Mobile health or mhealth is not yet a reality in the Belgian professional healthcare market. The newspaper De Morgen recently reported that 60% of Belgian doctors do not feel involved in digital health.
Note: This is a top3-article 2017 on the healthnode-blog. We’ve put a january 2018-update at the end .
This is strange, because digital is the new normal to a greater and greater extent outside the general practitioner’s consulting room: we have more mobile connections than Belgian citizens, 72% of Belgians use mobile internet on a smartphone and 82% of those do so every day (source: Country profile: We are social (study conducted in January 2017)). The smartphone is taken for granted in our daily activities and consumption patterns, for example when we make payments or book appointments. Many of us currently keep track of a huge amount of data about our health: 40% of Belgians already tracked their own health data in 2016 and we expect that this percentage will increase by the end of 2017.
The lack of mobile healthcare is even more surprising when we consider that many general practitioners, doctors, pharmacists, psychologists etc. have brilliant ideas for digital care. But mobile health is not yet common in healthcare.
People blame the government, because there is no legal or regulatory framework for mhealth and no budget to help pay for it. In other words we ‘can’t do it yet’ or we ‘aren’t allowed’. We don’t believe that is true.
There is plenty available on the market for those who want start providing digital care to their patients.
Below is a shortlist of currently applicable mhealth apps in Belgium, alongside features which are not yet possible. As a health care provider and patient, it is useful to focus on what is possible and why.
|POSSIBLE||NOT YET POSSIBLE|
|Booking and managing online appointments with a healthcare provider or group practice||Booking and managing online appointments with multidisciplinary care providers in a care pathway|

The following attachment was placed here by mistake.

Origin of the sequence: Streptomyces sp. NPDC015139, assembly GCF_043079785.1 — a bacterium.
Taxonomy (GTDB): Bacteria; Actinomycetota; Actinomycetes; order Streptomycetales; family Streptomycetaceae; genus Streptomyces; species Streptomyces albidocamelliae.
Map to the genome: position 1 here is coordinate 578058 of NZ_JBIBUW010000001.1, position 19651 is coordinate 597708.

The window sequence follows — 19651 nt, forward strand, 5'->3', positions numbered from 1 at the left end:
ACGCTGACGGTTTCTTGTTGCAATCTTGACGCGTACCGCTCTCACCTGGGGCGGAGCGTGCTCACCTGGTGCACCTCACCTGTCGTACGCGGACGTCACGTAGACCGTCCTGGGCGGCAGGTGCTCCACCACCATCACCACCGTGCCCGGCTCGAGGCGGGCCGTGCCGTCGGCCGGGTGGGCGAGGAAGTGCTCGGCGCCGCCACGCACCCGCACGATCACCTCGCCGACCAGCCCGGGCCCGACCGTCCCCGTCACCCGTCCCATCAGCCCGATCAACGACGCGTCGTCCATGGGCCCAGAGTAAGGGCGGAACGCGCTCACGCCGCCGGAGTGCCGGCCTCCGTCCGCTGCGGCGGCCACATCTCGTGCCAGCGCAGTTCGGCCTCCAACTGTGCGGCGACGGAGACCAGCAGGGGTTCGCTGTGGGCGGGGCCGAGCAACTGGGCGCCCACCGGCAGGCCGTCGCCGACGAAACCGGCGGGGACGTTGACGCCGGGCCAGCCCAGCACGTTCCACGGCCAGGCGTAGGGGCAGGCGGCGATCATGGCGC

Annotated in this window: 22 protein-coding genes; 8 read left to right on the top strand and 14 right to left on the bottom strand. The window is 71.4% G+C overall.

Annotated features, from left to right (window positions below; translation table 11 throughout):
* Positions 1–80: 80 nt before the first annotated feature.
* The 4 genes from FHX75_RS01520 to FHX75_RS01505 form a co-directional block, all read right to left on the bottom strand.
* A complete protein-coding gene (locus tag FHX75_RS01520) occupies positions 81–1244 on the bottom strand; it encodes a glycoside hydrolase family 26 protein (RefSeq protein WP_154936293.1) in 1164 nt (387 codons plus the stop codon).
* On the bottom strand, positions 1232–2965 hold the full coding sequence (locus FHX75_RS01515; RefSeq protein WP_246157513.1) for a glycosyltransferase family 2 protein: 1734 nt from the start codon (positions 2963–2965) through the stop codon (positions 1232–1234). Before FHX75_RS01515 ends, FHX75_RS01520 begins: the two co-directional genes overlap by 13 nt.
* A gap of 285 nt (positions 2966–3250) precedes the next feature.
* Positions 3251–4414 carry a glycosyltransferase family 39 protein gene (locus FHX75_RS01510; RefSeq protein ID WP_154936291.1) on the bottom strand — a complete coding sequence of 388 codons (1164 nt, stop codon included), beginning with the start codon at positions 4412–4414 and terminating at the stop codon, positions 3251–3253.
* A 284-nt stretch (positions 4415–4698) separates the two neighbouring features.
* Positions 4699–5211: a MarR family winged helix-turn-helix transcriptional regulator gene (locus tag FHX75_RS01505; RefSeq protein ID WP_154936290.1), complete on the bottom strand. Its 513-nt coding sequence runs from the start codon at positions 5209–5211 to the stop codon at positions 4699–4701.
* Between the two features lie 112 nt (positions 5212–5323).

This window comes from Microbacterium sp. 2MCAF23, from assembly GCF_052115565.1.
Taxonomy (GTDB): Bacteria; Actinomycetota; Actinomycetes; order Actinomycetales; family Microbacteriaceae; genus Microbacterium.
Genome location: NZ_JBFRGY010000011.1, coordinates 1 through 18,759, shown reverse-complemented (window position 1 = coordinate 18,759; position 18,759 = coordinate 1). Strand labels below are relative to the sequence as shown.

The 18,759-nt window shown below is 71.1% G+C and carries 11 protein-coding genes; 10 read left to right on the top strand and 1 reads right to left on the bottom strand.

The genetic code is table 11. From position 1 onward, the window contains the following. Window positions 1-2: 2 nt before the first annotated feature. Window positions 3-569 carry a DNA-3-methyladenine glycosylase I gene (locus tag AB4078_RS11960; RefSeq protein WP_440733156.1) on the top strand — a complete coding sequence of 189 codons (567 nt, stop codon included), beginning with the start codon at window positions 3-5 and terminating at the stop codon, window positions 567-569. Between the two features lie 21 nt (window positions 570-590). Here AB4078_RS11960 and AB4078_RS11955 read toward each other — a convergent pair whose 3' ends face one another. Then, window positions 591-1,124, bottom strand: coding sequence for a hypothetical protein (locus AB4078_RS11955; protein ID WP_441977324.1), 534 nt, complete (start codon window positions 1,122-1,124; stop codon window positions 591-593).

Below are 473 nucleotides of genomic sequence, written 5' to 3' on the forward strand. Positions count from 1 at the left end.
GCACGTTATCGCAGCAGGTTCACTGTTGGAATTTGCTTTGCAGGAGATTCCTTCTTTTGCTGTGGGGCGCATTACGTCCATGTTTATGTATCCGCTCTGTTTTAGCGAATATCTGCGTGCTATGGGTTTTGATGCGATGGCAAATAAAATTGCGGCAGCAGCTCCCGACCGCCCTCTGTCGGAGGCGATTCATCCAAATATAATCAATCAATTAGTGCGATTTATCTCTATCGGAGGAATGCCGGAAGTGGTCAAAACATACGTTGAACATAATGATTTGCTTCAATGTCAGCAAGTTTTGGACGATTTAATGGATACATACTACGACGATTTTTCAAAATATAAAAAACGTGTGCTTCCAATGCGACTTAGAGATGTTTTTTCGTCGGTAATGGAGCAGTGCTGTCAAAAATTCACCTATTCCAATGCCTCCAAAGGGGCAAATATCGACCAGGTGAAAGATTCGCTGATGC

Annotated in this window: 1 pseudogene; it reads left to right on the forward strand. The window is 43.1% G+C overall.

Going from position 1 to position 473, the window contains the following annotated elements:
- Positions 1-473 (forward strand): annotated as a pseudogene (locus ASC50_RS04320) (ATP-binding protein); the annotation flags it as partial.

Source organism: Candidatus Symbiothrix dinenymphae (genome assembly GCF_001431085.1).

|2) Consultation and patient follow-up|
|Remote consultation for first contact||Reimbursement code: there is no nomenclature code yet for digital contact and advice|
|Remote consultation in the context of patient follow-up|
|Recommending and prescribing apps to your patient (only as a formality) and using them together||Structured reimbursement model for apps (but: on 29/09 Partena decided to reimburse Fibricheck-see below)|
|Reimbursement of prescribed apps has started: on 29/09 Partena was the first to decide to reimburse Fibricheck|
|Monitoring and patient follow-up using apps for heart rate, blood pressure, wound healing etc.||“App pharmacy” for the healthcare provider|
|3) Electronic patient records and data sharing|
|Online consultation between healthcare professionals by e-mail and using the ehealth box, Skype consultations or similar|
|Mobile data sharing between healthcare professionals||Digital consultation of entire patient record (neither for the care provider or the patient)|
|Provision of access to the patient’s electronic health record and cooperation (data sharing with the patient)||Transmission of digital data from an electronic health record to the patient|
|Entry of health data by the patient (or app used by the patient) into an electronic health record held by the general practitioner or other healthcare provider|
|4) Testing and diagnosis|
|Testing and collaboration in research for new tools|
|Mobile DNA analysis and analysis of body fluids such as blood, urine etc. using an app||Information exchange with the general practitioner/health care provider|
update january 2018: Federal minister of health, Maggie De Block, just announced the start of the PHR by a patient viewer platform by the end of march 2018. From that moment on, all belgians should have access to their personal medical record summary. By the end of 2018, they should be able to make notes and communicate with their doctor. Moreover, patients can insert cloud-based medical data from apps into their PHR.